Sunday, May 10, 2009

Hannah and Her Sisters

So in the course of time Hannah conceived and gave birth to a son. She named him Samuel, saying, “Because I asked the LORD for him.”

                        1 Samuel 1.20

Miracle Moms

One of the odder aspects of the Old Testament is its ongoing fascination with miracle moms—devout women incapable of conceiving children without divine help. Sarah remains barren past menopause, while her maid, Hagar, delivers Abraham his first son, Ishmael. When God announces Sarah will bear a son, she laughs. Nine months later, Isaac comes along. Isaac’s wife, Rebekah, also struggles with infertility until God gives her twin sons, Esau and Jacob. Jacob’s wife, Rachel, remains childless while his other wife, Leah, brings a string of kids into the world.

Hannah, mother of Samuel, Israel’s first great prophet, also qualifies as a miracle mom. But her story stands out for its poignant portrayal of her character. She too watches helplessly as her husband, Elkanah, sires children by his second wife, Peninnah. Each year, after offering his temple sacrifices, he brings the meat back to feed his family. Though Peninnah has more mouths to feed, he gives twice as much to Hannah, tenderly hoping to strengthen her. This goes on for years, with Peninnah forever taunting Hannah as a failed wife. The longer it drags on the more determined Hannah is to touch God’s heart. She stays before Him, fasting and weeping—to the point Elkanah worries about her health. In desperation, she solemnly vows if God will give her a son, she will give him back to God to live always in service at the temple. She prays this inwardly, over and over, unaware her lips move as she prays. The temple priest, Eli, mistakes her grief for drunkenness. Hannah confesses her problem to him. He sends her home, promising God will answer her prayers. Soon after, she gets pregnant. She calls her boy “Samuel,” a homonym of the phrase “heard by God.”

Return to Sender

Now Hannah’s tale gets really interesting. A year passes and it’s time for Elkanah to pack up the family and head for the temple. After making such a spectacle of her anguish, one might think Hannah would be impatient to show off her son. One imagines her outfitting him in darling clothes to the envy of markedly younger mothers. Not so. She tells her husband to go without her. “After the boy is weaned, I will take him and present him before the LORD, and he will live there always,” she says in 1 Samuel 1.22. And so she does. She takes the toddler to Eli, reminding him, “I prayed for this child, and the LORD has granted me what I asked of him. So now I give him to the LORD. For his whole life he will be given over to the LORD.” (v27-28)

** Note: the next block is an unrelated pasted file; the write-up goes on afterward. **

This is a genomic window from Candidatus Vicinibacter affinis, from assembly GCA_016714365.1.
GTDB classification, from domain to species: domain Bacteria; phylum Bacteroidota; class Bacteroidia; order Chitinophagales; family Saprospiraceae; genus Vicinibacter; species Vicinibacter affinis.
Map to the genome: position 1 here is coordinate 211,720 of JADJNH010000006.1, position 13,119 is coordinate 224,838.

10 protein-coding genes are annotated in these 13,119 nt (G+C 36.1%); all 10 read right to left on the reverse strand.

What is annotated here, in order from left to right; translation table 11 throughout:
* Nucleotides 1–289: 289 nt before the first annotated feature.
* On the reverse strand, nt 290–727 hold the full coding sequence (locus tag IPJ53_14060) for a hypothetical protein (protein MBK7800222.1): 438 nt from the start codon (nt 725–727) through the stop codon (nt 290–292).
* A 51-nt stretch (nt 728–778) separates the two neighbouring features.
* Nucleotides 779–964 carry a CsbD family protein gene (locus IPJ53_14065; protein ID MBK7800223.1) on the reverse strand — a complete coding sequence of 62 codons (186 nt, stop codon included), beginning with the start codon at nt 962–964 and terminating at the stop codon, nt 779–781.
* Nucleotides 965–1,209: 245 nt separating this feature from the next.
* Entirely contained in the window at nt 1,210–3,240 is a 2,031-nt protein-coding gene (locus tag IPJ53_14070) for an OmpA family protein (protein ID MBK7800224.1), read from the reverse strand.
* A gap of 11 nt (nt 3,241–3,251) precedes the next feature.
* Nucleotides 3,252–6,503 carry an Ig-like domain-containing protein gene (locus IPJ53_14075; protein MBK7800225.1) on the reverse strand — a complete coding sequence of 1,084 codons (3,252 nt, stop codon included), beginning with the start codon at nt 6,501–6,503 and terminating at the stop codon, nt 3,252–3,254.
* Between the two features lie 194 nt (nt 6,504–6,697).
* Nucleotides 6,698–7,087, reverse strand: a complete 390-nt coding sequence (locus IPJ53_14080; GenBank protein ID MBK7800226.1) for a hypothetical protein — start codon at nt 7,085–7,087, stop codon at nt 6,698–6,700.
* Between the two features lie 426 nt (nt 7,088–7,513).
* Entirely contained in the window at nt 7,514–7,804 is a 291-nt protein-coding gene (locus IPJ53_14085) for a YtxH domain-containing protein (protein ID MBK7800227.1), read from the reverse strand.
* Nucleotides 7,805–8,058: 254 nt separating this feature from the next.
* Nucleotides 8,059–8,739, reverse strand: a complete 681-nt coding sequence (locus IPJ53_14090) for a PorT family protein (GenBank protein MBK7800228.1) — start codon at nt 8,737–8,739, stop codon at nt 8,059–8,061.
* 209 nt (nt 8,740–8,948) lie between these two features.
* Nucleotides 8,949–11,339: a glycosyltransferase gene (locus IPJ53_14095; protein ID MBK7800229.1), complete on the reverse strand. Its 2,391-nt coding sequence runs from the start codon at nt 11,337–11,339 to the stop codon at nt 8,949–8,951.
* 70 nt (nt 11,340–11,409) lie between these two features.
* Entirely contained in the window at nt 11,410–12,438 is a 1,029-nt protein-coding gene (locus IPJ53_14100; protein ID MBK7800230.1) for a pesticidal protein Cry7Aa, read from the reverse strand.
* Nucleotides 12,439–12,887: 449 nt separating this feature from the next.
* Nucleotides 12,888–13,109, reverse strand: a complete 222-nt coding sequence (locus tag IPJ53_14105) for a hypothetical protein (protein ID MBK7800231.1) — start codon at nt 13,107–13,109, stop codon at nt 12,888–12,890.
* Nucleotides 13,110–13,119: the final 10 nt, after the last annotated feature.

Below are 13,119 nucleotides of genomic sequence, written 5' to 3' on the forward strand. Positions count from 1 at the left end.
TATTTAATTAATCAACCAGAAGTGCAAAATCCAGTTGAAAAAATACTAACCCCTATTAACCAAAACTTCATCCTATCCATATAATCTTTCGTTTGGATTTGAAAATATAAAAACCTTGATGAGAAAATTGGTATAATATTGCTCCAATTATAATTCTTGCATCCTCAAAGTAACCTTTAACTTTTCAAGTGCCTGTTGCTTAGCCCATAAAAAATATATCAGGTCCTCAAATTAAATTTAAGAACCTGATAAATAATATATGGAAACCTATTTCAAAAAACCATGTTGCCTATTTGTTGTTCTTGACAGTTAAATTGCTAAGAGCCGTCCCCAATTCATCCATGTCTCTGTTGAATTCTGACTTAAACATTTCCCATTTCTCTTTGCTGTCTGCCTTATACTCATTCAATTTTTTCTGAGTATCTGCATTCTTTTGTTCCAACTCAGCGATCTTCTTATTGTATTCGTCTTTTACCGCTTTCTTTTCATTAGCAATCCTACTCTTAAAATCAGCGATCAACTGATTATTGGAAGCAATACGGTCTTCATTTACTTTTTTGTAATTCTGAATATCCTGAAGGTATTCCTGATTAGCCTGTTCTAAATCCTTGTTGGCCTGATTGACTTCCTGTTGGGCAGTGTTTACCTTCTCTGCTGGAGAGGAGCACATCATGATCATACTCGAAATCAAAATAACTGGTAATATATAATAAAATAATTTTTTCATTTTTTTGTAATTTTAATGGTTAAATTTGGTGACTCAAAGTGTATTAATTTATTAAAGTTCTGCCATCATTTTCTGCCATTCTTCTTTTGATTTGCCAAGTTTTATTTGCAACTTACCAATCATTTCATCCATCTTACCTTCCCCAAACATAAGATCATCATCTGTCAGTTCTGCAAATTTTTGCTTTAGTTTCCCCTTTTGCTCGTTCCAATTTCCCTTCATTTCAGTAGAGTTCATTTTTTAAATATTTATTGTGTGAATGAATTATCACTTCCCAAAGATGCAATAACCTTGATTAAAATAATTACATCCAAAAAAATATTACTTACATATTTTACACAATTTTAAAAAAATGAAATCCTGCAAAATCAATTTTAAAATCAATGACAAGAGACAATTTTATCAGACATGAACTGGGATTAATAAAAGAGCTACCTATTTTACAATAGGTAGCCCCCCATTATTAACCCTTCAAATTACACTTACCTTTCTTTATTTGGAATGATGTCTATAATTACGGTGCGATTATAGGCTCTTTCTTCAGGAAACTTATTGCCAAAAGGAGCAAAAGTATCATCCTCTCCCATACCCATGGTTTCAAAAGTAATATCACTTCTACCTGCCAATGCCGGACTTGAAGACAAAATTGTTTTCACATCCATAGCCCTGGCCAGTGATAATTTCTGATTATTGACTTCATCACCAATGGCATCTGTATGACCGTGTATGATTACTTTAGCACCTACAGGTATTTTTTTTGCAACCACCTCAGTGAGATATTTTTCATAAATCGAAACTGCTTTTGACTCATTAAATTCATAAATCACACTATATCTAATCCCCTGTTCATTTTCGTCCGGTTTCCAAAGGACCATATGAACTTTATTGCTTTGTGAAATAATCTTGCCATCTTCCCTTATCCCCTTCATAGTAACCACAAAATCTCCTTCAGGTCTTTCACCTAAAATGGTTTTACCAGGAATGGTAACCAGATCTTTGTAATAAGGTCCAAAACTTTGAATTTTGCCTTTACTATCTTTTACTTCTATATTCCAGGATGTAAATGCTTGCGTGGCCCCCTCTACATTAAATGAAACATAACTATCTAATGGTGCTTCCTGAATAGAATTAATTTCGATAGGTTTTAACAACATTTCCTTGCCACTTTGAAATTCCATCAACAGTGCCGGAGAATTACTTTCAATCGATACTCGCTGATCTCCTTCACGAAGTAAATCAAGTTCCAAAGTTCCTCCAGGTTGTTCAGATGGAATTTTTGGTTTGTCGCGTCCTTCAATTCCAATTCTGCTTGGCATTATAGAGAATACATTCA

As a man without children, I can’t begin to contemplate Hannah’s emotional conflict as the day hastens to honor her vow to God. I have no idea how she nursed and cared for her baby, given the “Return to Sender” tag attached to this precious, long-awaited gift. Yet as a son, I’m touched by the integrity of Hannah’s faith, her ferocity of spirit, and sacrificial obedience. Though all her sisters—the other miracle moms—merit unreserved admiration for yielding to God, she carries a distinction unlike any other. While God calls on the others to do His will, Hannah calls on Him to work in her. He chose the others; she chooses Him.

Maternal Influence

After returning Samuel to God as promised, Hannah stays in touch with the boy, seeing he’s properly cared and provided for, introducing him to new brothers and sisters as they arrive. Samuel retains her imprinted integrity of faith the rest of his life. But her maternal influence reaches beyond him to those he later influences, most notably David. The Bible gives no background on David’s mother, but knowing Hannah like we do, it’s fair to read his poetry and wonder how much of it originated with her. Psalm 24, for example, sounds like pure Hannah: “The earth is the LORD’s, and everything in it, the world, and all who live in it… Who may ascend the hill of the LORD? Who may stand in his holy place? He who has clean hands and a pure heart... He will receive blessing from the LORD and vindication from God his Savior.” If anyone realizes everything belongs to God, it’s Hannah. If anyone knows what it costs to earn His favor and appreciates the bittersweet pleasure of being vindicated by His blessings, it’s she.

Mother’s Day is glorious for some, unbearable for others. Those of us privileged to grow up beneath the wings of “Hannahs” delight to lavish them with praise and gifts or remember them with unalloyed love and joy. Others are less fortunate. We all, however, can learn and prosper from Hannah. Her stature as a great mother of faith hasn’t diminished. Her influence hasn’t waned. She calls, teaches, and inspires us even now, making this Mother’s Day happy for us all. (Of course, with extra hugs, kisses, and love to my own mom and every other mother who graces Straight-Friendly’s readership. Happy Mother’s Day!)

Hannah's integrity of faith is thrilling, her sacrificial obedience heart-rending. Her testament lives on in her maternal influences felt to this day. 

(Tomorrow: Net Casting)

No comments: